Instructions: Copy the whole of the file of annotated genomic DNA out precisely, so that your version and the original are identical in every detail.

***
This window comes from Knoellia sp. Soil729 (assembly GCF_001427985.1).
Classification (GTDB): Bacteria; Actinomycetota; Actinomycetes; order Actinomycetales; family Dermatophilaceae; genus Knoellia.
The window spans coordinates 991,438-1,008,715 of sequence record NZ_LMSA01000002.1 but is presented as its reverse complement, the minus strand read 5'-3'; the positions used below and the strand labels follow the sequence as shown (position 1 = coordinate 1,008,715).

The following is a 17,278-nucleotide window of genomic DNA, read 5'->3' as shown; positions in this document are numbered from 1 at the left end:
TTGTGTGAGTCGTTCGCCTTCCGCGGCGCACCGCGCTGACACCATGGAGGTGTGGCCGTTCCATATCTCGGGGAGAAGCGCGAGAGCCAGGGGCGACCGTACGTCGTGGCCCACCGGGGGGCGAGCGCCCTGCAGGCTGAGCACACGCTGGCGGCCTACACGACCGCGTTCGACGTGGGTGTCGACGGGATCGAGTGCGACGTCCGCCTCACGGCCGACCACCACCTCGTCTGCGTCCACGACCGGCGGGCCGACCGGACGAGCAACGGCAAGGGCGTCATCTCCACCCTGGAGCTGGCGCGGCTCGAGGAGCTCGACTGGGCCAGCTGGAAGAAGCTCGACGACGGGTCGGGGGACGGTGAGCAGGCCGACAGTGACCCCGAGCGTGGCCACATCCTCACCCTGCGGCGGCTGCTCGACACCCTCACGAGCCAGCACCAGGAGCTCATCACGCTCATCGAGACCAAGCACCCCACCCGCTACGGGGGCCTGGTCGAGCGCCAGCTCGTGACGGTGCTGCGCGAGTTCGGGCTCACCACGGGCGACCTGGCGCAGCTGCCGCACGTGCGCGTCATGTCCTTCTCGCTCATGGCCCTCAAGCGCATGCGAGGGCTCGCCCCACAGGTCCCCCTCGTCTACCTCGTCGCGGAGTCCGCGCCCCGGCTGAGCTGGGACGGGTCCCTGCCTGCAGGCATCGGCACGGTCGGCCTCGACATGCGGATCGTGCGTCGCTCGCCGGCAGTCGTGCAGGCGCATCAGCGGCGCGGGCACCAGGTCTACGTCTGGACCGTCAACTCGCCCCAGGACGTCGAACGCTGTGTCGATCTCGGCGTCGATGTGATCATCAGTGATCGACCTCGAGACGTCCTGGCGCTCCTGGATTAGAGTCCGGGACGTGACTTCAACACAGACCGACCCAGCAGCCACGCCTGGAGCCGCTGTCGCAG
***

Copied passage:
This window comes from Knoellia sp. Soil729 (assembly GCF_001427985.1).
Classification (GTDB): Bacteria; Actinomycetota; Actinomycetes; order Actinomycetales; family Dermatophilaceae; genus Knoellia.
The window spans coordinates 991,438-1,008,715 of sequence record NZ_LMSA01000002.1 but is presented as its reverse complement, the minus strand read 5'-3'; the positions used below and the strand labels follow the sequence as shown (position 1 = coordinate 1,008,715).

The following is a 17,278-nucleotide window of genomic DNA, read 5'->3' as shown; positions in this document are numbered from 1 at the left end:
TTGTGTGAGTCGTTCGCCTTCCGCGGCGCACCGCGCTGACACCATGGAGGTGTGGCCGTTCCATATCTCGGGGAGAAGCGCGAGAGCCAGGGGCGACCGTACGTCGTGGCCCACCGGGGGGCGAGCGCCCTGCAGGCTGAGCACACGCTGGCGGCCTACACGACCGCGTTCGACGTGGGTGTCGACGGGATCGAGTGCGACGTCCGCCTCACGGCCGACCACCACCTCGTCTGCGTCCACGACCGGCGGGCCGACCGGACGAGCAACGGCAAGGGCGTCATCTCCACCCTGGAGCTGGCGCGGCTCGAGGAGCTCGACTGGGCCAGCTGGAAGAAGCTCGACGACGGGTCGGGGGACGGTGAGCAGGCCGACAGTGACCCCGAGCGTGGCCACATCCTCACCCTGCGGCGGCTGCTCGACACCCTCACGAGCCAGCACCAGGAGCTCATCACGCTCATCGAGACCAAGCACCCCACCCGCTACGGGGGCCTGGTCGAGCGCCAGCTCGTGACGGTGCTGCGCGAGTTCGGGCTCACCACGGGCGACCTGGCGCAGCTGCCGCACGTGCGCGTCATGTCCTTCTCGCTCATGGCCCTCAAGCGCATGCGAGGGCTCGCCCCACAGGTCCCCCTCGTCTACCTCGTCGCGGAGTCCGCGCCCCGGCTGAGCTGGGACGGGTCCCTGCCTGCAGGCATCGGCACGGTCGGCCTCGACATGCGGATCGTGCGTCGCTCGCCGGCAGTCGTGCAGGCGCATCAGCGGCGCGGGCACCAGGTCTACGTCTGGACCGTCAACTCGCCCCAGGACGTCGAACGCTGTGTCGATCTCGGCGTCGATGTGATCATCAGTGATCGACCTCGAGACGTCCTGGCGCTCCTGGATTAGAGTCCGGGACGTGACTTCAACACAGACCGACCCAGCAGCCACGCCTGGAGCCGCTGTCGCAG